Climate Change – News and Comments
Falsification tests of climate hypotheses
Warmer days and cooler nights when cosmic rays are scarce
Here’s a reminder of a climatic footnote to the 9/11 terrorist attacks on New York and Washington DC, ten years ago this weekend. With civilian aircraft grounded for three days, and without the contrails that usually criss-cross the skies of the USA, the difference between daytime and night-time temperatures at the surface increased. (See the Travis reference below.) Apparently like many other clouds (not all) the contrails reduce sunshine during the day and blanket the loss of heat at night. Take away those man-made clouds and the days become a little warmer and the nights a little cooler. In the jargon: the diurnal temperature range (DTR) increases.
(((Remark added 11 September. With comments coming in that cast doubt on that contrail story, I’ll repeat part of what I said in reply to Dahuang below. It doesn’t really matter what the reason was, for the post-9/11 increase in DTR, as long as everyone accepts that a loss of cloud was involved.)))
An echo of that mini-climatic event comes with the news that the DTR in Europe increases when there’s a big reduction in cosmic rays arriving at the Earth. With the implication that the skies are less cloudy at such times, it’s strong evidence in favour of Henrik Svensmark’s hypothesis that cosmic rays help to make clouds. The report comes from Aleksandar Dragić and his colleagues at the Institute of Physics in Belgrade. I’m grateful to Bengt Andersson for drawing their paper to my attention. It was published on 31 August and the full text is available here http://www.astrophys-space-sci-trans.net/7/315/2011/astra-7-315-2011.pdf It’s typical of the pathetic state of science reporting that I still seem to have the story to myself ten days later.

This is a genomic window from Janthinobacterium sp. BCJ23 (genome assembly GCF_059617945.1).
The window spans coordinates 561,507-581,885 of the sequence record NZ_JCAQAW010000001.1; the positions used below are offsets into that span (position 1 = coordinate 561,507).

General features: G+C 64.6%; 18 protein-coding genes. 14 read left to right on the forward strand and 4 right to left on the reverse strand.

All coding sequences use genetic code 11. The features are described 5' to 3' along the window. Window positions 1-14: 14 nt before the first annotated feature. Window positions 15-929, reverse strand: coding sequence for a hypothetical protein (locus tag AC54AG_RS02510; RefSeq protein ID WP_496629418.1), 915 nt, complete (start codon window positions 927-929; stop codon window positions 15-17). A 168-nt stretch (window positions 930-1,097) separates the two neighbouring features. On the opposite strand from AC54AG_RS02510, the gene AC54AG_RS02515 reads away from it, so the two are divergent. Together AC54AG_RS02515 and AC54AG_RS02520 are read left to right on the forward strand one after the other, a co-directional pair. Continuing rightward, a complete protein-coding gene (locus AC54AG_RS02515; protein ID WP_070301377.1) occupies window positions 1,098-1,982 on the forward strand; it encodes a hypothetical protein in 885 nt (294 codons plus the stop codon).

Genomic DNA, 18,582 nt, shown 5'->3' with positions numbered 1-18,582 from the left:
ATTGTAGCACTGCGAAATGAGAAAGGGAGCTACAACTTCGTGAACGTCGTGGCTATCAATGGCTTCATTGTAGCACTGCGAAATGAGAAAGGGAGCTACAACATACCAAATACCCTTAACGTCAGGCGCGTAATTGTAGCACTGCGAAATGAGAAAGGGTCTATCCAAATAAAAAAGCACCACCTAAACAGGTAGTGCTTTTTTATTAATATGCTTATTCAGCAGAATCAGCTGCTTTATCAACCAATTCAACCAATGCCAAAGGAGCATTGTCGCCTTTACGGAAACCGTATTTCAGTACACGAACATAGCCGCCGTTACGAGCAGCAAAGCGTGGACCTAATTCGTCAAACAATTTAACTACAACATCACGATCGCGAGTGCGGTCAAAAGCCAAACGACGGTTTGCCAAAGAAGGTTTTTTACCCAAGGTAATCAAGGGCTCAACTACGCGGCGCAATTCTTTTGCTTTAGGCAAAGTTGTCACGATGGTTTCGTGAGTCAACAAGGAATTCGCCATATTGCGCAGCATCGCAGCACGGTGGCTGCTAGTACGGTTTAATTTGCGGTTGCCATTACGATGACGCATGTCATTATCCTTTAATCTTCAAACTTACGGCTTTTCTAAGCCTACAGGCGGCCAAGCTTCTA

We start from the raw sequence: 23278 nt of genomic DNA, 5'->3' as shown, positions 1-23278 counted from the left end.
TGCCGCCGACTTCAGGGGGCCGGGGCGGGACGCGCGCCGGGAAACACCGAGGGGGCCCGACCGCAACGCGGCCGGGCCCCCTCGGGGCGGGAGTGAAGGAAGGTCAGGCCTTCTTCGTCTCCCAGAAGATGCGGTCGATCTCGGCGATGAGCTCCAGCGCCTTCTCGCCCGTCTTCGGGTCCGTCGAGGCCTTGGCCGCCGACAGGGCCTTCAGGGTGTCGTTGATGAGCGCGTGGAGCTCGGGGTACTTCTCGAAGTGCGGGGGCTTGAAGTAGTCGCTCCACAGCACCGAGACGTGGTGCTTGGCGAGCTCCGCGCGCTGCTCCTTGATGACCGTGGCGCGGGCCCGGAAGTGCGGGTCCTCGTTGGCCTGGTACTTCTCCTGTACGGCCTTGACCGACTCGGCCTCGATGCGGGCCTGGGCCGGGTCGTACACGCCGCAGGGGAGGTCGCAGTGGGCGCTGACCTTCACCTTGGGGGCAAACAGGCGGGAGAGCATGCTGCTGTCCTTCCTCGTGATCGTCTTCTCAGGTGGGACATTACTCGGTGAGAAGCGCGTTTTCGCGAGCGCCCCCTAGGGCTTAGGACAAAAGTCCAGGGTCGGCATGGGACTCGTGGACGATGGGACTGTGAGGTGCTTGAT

More than a year ago I began a succession of posts on whether or not observations in the real world support or falsify the Svensmark hypothesis. The most explanatory was the first – see https://calderup.wordpress.com/2010/05/03/do-clouds-disappear/
The focus was on the “natural experiments” in which big puffs of gas from the Sun block some of the cosmic rays coming from the Galaxy towards the Earth. The resulting falls in cosmic ray influx, called Forbush decreases, last for a few days. The game is to look for observable reductions in cloudiness in the aftermath of these events. The results are most clearly favourable to the Svensmark hypothesis for the Forbush decreases with the largest percentage reductions in cosmic rays. Scientists keen to falsify the hypothesis have only to mix in some of the weaker events for the untidiness of the world’s weather to “hide the decline”.
The Serbs avoid that blunder by picking out the strongest Forbush decreases. And by using the simple, reliable and long-provided weather-station measurements of temperature by night and day, they avoid technical, interpretive and data-availability problems that surround more direct observations of clouds and their detailed properties. The temperatures come from 184 stations scattered all across Europe (actually, so I notice, from Greenland to Siberia). A compilation by the Mount Washington Observatory that spans four decades, from 1954 to 1995, supplies the catalogue of Forbush decreases.